But a large part of the items I began collecting were random finds from markets and thrift stores. I am always looking for miniature items that evoke nostalgia in me and would work for my dioramas. The majority are 1/6 scale, but I also have toys in different scales. So I end up buying things in all sizes. I have gotten to a point where I have to store big parts of my collections in boxes because with my limited space not everything can be on display. So sometimes to help with space and procuring funds to get items I really want I resort to selling pieces from my collections online.

What has been the reaction of your family, friends and colleagues on your hobby? Everyone was always positive about it and they all have helped me immensely in finding items for my collection. My family and friends in Mexico only experienced me collecting vintage toys though, the ceramics and decor has been a later phase in my collecting that started in Europe. My mom is someone who always helped me by surprising me often with toys she would buy for me because she saw them and thought they would go perfect with my collection. My friends as I mentioned earlier, brought me pieces from their own childhoods constantly and would gift me random items I mentioned I was looking for.

I have learned that for many adult toy collectors there seems to be a shame and sense of secrecy tied to their collecting. It was eye opening to me to realize how supported and lucky I was within my social circles where everyone bragged about me and my “fun toy collecting”. I think part of it came from me discussing it openly whenever it came into light, so it cleared any misconceptions people could have from the get go…

Tell me about your favorite item in your collection and why is it so special? It is quite hard to pin point a favorite Item from all what I collect. But one of my most cherished Monchhichi dolls is “Frankie” a Monchhichi I found in a market that had been stabbed in the plush in several places. It made me so sad to see such a sweet doll being abused like that so I bought him and mended all the holes and re-stuffed his body and dressed in him in an outfit with the words “good friend” printed on his shirt. He’s one I am very attached too. I named him Frankie because he has a zillion stitches all over his little body… 

Another big favorite is my Peter Playpal doll “Pietertje”. He was an inheritance from a dear friend that passed away and considered him a faithful companion. Pietertje sat in his dining room for many years and now lives in my toy room. So whenever I miss my friend Gerard, I hug and talk to Pieterje about him and how happy he made us both, when he was alive. I have many dolls I love for their beauty and rarity, but the ones that I cherish the most are ones tied to my life emotionally.

You run a shop, how and when did that start and what has been your experience?

I started first listing some of my repeated pieces on a local sales website to regain some space and also to earn some extra money, overtime. I started to come across really collectable items that I not necessarily collected myself but were at amazing deals. So when the opportunity presents itself I also buy items that I know I can sell for a profit. This however mostly backfires, because then I start getting attached and have a hard time letting go and a new collection starts…  Eventually, I also started selling and listing items on Etsy where I also buy pieces for my personal collections. From those purchases, I have made amazing friends and connections.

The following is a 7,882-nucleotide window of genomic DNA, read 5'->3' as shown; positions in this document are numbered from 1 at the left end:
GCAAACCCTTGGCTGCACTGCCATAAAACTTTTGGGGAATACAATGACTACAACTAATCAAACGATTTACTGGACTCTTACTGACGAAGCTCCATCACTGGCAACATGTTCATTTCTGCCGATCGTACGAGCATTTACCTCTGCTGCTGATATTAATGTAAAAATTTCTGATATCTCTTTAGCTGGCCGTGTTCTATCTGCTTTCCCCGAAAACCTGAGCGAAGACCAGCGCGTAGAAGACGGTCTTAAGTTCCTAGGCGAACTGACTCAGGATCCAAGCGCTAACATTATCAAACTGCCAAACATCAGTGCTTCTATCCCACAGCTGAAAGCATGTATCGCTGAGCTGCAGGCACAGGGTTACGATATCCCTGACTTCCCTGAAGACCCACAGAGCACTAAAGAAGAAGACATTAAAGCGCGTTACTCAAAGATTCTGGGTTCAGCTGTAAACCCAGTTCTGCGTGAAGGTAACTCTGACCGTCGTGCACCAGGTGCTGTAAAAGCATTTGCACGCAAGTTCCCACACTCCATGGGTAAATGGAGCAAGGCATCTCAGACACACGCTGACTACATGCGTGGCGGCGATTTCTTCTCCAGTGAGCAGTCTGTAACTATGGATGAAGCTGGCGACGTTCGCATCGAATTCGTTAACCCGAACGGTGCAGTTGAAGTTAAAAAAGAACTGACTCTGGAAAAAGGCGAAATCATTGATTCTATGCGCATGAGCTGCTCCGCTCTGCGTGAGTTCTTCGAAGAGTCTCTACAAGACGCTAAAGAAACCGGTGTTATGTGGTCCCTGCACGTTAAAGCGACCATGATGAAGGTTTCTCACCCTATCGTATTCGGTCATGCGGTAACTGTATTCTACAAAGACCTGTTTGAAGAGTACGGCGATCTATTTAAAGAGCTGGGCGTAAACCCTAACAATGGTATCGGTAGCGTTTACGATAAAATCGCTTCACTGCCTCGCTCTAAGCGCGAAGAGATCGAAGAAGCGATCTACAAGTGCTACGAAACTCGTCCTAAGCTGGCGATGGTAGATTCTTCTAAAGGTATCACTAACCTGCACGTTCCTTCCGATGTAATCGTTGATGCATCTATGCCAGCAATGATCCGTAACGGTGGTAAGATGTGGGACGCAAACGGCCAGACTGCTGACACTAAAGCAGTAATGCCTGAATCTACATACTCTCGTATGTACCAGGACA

Have there been many surprises along the way? Ohhh yes always, both positive and negative ones. On the positive side how friendly and caring some of the customers and sellers can be as I mentioned I have gained personal friends. By purchasing online and having personal conversations with both sellers and buyers. On the negative, the amount of people that try and scam you online, it can be very upsetting and scary. So I’ve learned to always ship tracked and insured even if it takes away my competitive pricing against other sellers.

Is it sometimes hard to let go of a really good item? Totally! Many of those “resale" pieces are still with me and were the start of a new collection…

If someone had no access to the internet to see your shop, how would you describe it to them?  A curated selection of vintage nostalgia and childhood memorabilia from the 50’s forward…

How do you source items for your shop and what do you look for? 

I source mostly from thrift shops and flea markets all over Europe. I had the fortune of being able to constantly be in different cities and countries as I live in a small but very well connected country. This allows me to be in different cities or provinces every week and traveling to neighboring countries on weekends and holidays. So I am always visiting antique markets, thrift shops and second hand shops all over the place, Paris, Brussels, Antwerp, Berlin, Amsterdam. The Dutch provinces is where I mainly shop, but every time I go to a new country the thrift shops and markets are the first places I go to. I also buy online and have a network of good friends in the hobby that have helped me immensely to get grail pieces. Without their kindness and expertise I would have never come across. One big example is the person authoring this interview, Gigi from GG’s doll shop (ggsdollshop) on Etsy is a close friend and she has helped me find some of my rarest most cherished dolls. It really helps to have a kindred spirit that also sells to find just the perfect piece sometimes!


On pieces I sell, I try to usually have them new in unopened box or packaging to avoid dramas and if there are any flaws on something I list. I am very thorough in expressing it and showing the flaws to avoid disappointments or confusions. Honesty is the best policy in my opinion, specially with vintage online sales.

Describe some of your best selling items in your shop or an item that would sell right away as soon as you listed it?

In my experience 60’s and MOD dolls are always a big hit, I should know as I have a big weakness for them. Also Japanese exclusive items are fast sellers as well. But, most importantly is the condition of an item. The better the condition the faster and better it sells. Damaged pieces do sell too, but it takes a longer time and people try to haggle.